Sensory Processing & Sensory Integration Disorder
Learning Breakthrough is a pioneering, home-based program that combines specially designed balance challenge with carefully selected movement activities (derived from occupational therapy teachings) to help clients directly address the underlying causes of Sensory Processing Disorders.
Sensory Processing Disorder (SPD), sometimes referred to as Sensory Integration Disorder (SID), is a complex disorder of the brain that affects children as they are in their development years (and some adults). People with SPD misinterpret everyday sensory information, such as touch, sound, light and movement, giving them a different experience of the sensory world than others have. Some feel bombarded and overwhelmed by ordinary sensations. Some can perceive sensory information but can't interpret it correctly. Others seek out intense sensory experiences. This can lead to behavioral problems, difficulties with coordination, learning challenges, poor ability to stay on task, the slow processing of directions and many other issues. Children with SPD are often misunderstood and labeled as aggressive or clumsy. They sometimes find themselves socially isolated and have trouble in school. Effective treatment is available, but far too many children with SPD are misdiagnosed and not properly treated.
As the field of Sensory Integration Dysfunction has matured and researchers have learned more about this condition, many people have realized that it is time to clarify terminology. Although occupational therapists usually understand one another when using the term Sensory Integration Dysfunction, physicians and other health professionals lacking familiarity with the theory, assessments, and interventions frequently do not share the same knowledge base and may hold a more neuro-biological view of the term Sensory Integration (SI).
Dr. A. Jean Ayres, a researcher and pioneer in the field, coined the term Sensory Integration Dysfunction (SID). She used the term throughout her professional career (1954-1988) to describe atypical social, emotional, motor and functional patterns of behavior that were related to poor processing of sensory stimuli. Dr. Ayres chose the term for two reasons. First, it related to her hypothesized theoretical model, which posited an underlying neurological impairment in the ability to transfer sensory information efficiently between sensory systems in the brain. Second, the term referred to her proposed intervention model, which used sensory stimuli in one domain to affect performance in another domain (e.g., the use of deep pressure/proprioceptive input to decrease over-responsiveness in the tactile domain). During intervention two or more sensory domains are actively used concurrently. Often, action in one or more sensory systems (or provision of one or more sensory stimuli) supports the child as she or he makes an adaptive response to a challenging situation involving another sensory system. An adaptive response occurs when a child engages in activities of increasing difficulty and makes a successful response.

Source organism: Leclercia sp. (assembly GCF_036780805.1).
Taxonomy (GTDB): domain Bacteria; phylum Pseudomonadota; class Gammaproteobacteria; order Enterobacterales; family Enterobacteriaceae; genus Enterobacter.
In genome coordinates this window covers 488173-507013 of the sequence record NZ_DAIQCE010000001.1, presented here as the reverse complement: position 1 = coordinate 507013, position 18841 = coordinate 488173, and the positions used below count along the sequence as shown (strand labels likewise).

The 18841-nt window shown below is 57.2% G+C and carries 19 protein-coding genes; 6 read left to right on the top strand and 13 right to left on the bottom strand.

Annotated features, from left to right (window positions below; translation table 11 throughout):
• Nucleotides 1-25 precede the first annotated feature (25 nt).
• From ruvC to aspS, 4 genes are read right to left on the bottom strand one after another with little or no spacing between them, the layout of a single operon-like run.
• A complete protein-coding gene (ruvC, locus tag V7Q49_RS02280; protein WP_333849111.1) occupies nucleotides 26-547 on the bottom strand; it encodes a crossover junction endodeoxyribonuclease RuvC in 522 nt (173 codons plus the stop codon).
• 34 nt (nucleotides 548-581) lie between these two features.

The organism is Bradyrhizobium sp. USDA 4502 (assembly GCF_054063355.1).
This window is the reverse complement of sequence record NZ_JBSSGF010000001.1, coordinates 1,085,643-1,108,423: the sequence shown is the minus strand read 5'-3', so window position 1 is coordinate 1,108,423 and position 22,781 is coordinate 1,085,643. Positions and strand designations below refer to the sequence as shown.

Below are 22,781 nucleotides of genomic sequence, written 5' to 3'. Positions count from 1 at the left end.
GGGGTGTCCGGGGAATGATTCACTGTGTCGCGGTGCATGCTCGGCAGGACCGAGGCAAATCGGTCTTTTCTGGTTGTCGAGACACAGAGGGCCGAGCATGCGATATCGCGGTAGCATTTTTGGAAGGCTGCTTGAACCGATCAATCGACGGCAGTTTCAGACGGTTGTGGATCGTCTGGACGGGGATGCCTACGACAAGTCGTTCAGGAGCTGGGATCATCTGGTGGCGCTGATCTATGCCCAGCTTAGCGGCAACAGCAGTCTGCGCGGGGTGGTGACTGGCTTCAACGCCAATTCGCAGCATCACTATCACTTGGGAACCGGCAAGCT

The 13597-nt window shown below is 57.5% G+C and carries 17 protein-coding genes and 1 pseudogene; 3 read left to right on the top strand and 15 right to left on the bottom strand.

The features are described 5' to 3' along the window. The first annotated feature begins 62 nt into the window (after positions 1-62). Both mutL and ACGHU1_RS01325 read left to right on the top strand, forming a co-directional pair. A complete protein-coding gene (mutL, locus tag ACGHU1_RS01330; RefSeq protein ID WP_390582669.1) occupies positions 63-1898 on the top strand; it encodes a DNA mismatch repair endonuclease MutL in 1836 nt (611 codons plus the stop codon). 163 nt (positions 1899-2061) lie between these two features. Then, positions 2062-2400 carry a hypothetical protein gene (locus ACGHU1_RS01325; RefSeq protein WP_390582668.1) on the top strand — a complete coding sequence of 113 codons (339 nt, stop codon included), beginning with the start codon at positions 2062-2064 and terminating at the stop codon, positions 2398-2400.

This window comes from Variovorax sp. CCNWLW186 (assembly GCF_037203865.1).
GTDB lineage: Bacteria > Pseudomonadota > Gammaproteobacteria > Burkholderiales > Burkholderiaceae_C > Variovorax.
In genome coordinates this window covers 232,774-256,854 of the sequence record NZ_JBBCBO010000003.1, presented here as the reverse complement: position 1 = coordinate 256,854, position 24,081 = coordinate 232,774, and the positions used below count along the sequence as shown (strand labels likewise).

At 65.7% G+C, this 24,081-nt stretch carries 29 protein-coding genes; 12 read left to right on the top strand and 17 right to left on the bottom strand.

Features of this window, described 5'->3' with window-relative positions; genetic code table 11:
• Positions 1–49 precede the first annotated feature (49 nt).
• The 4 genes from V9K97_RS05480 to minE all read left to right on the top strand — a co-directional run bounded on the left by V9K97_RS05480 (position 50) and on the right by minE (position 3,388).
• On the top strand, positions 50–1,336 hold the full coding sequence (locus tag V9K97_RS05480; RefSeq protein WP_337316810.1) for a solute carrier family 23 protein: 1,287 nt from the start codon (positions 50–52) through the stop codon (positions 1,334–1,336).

SID can also include children who have processing deficits in one or more areas. Visual and auditory processing deficits are quite often noticed in children with cerebral palsy. When a child has a visual processing deficit, it does not mean that the child cannot see. It means that they have a hard time finding the words for objects they are viewing or, if asked to go get an object, they might look right at it and then say they can't find it. This is because although they are seeing it, their brains are not processing efficiently enough the fact that they are seeing it. Auditory processing deficits are much the same. A child hears what is being said but the brain does not process it fast enough or accurately enough. The result is that the child misunderstands what was said or it takes a long time for what was said to "click" with the child.
Proper and consistent use of the Learning Breakthrough Program is very beneficial to those who suffer from these types of issues. Its use of direct methods to make several sensory systems interact in a unified way and to provide feedback for accuracy in processing sensory information is what has made it effective in sensory clinics and homes around the world. Combining the Learning Breakthrough Program with ongoing occupational therapy sessions, listening treatments or physical therapy can "super charge" their effectiveness also. There are no side effects to worry about and we often note that the worst outcomes that can occur when using LBP are improved balance and visual acuity.